276 jobs lost as administrators take over at regional airline

The administrators of Flybe have announced that 276 employees have lost their jobs.

A total of 45 members of staff have been kept on to assist the joint administrators at Interpath Advisory.

The regional airline entered administration over the weekend after struggling since its 2021 relaunch.

David Pike, managing director at Interpath Advisory and Joint Administrator to Flybe said: “We will provide support to those who have been affected by redundancy, including supporting them in making claims from the Redundancy Payments Service, and importantly, we will be helping employees obtain access to important records and information such as training records.”

Flybe operated passenger flights via 21 routes to 17 destinations across the UK and EU, including Belfast City, Birmingham, East Midlands, Glasgow, Heathrow and Leeds Bradford airports. All flights operated by Flybe have been cancelled and will not be rescheduled.

British Airways, Ryanair and easyJet are offering impacted customers special fares to enable them to reach their destination.

Flybe’s head office in Birmingham employed around 170 people as well as 140 people based in Belfast. A small number of people employed at Exeter have also been affected.

The UK Civil Aviation Authority has issued advice to passengers as travel is not ATOL protected, due to the airline mostly selling flight only bookings.

Travellers who paid by credit card may be protected under Section 75 of the Consumer Credit Act 1974 and should contact their card issuer.

If the booking was made with a debit card, passengers may be able to claim through the bank’s charge back rules.

Interpath Advisory said that they “intend to preserve scaled-back elements of the operating platform for a short period such that a rescue transaction remains a possibility”.

“This is a real setback in terms of the UK’s regional connectivity at a time when infrastructure and levelling up is high on the agenda,” said Pike.

Flybe was awarded its Air Operating Certificate and Licence to Operate in 2021, with operations starting in April 2022. The company’s ambition was to bring the airline back to full capacity, with a focus on establishing regional connectivity across the UK and partnering with operators with access to Europe and the US.

Flybe had routes to London and Manchester from Newquay.

Flybe resumed flights from Newquay at the end of October last year, offering twice daily (Monday to Friday) flights to London Heathrow – with a daily service at weekends – as well as a daily link to Manchester.

Cornwall Council’s economy leader Louis Gardner said the authority would look to other airlines to expand services.

Cornwall Airport Newquay it was “saddened at the news”, adding that people should not travel “unless you have made arrangements with another airline”.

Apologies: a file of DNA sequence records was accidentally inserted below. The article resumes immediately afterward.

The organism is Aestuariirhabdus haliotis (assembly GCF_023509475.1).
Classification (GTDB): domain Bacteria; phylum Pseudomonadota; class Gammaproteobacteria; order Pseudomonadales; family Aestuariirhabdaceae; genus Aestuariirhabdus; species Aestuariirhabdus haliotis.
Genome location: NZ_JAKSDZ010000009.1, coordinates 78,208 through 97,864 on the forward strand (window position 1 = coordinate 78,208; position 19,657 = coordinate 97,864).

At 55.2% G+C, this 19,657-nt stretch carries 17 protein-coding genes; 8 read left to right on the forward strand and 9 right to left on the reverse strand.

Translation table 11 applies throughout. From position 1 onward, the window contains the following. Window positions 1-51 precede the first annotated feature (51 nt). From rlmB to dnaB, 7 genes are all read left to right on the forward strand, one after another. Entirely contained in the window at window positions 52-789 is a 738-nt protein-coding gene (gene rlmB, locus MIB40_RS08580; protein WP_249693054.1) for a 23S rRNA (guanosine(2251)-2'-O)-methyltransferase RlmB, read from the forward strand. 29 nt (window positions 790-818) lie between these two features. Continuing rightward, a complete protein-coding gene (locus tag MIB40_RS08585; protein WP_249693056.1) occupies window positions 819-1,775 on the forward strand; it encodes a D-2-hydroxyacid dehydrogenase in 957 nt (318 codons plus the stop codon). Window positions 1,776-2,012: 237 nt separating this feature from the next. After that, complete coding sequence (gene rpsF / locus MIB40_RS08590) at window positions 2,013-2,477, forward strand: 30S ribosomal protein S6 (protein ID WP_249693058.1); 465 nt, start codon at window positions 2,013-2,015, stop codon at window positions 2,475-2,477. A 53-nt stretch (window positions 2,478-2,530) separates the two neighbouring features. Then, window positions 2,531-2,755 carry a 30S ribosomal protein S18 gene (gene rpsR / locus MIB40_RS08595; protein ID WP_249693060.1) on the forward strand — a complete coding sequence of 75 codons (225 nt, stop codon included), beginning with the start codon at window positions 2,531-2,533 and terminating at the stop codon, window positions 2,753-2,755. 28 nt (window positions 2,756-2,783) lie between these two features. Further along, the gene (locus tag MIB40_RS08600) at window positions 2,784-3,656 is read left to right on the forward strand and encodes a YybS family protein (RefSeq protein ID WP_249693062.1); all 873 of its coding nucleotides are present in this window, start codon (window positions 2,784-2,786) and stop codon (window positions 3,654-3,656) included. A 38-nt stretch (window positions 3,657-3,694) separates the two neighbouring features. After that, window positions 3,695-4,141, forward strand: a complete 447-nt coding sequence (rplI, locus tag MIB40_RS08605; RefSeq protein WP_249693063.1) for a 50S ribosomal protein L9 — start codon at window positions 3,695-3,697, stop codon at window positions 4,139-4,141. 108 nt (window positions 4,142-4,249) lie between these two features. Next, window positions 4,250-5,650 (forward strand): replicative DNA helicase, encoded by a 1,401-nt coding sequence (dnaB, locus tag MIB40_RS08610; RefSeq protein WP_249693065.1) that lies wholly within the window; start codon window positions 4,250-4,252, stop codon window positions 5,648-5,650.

Cornwall Airport Newquay issued a statement expressing its sadness at the news.

It adds: “All Flybe flights to and from Newquay have been cancelled with immediate effect. We will share the full CAA customer advice when we get it. All other flights are unaffected and operating as normal.”

Pike said: “Unfortunately, the company had to withstand a number of shocks since its relaunch, not least of which was the late delivery of 17 aircraft which it needed for its schedule, and which has severely compromised both the airline’s capacity and its ability to remain competitive. This has driven significant financial losses and an associated cash drain for the business.

“Over the past few months, enormous efforts have been undertaken by the directors and key stakeholders to safeguard the future of the business, including undertaking a process to seek new investors and/or owners. Unfortunately, with the aviation sector still adjusting to the ‘new normal’ following the pandemic, it appears the time was not right for this process to reach a successful conclusion.”

The original Flybe airline dated back to the launch of Jersey European Airways in 1979 before it became known as Flybe in 2002.

It was carrying nearly 10m passengers in 2018 but was already in financial difficulties and despite a sale to Connect Airways in early 2019, Flybe ceased all operations in early March 2020, just as Covid was starting to create uncertainty in southern Europe.

In October 2020, Thyme Opco, a company linked to former shareholder Cyrus Capital, had reached an agreement with the administrators to purchase the Flybe brand and relaunch the airline.

The first flight took place on April 13, 2022 – from Birmingham to Belfast – but 290 days later Flybe’s aircraft had been grounded once more.

Pike added: “The ‘new’ Flybe was received warmly by the industry and public alike when it launched last year, so this will be devastating news for all those who have supported the company since then, including employees, passengers, funders and the wider aviation industry.”


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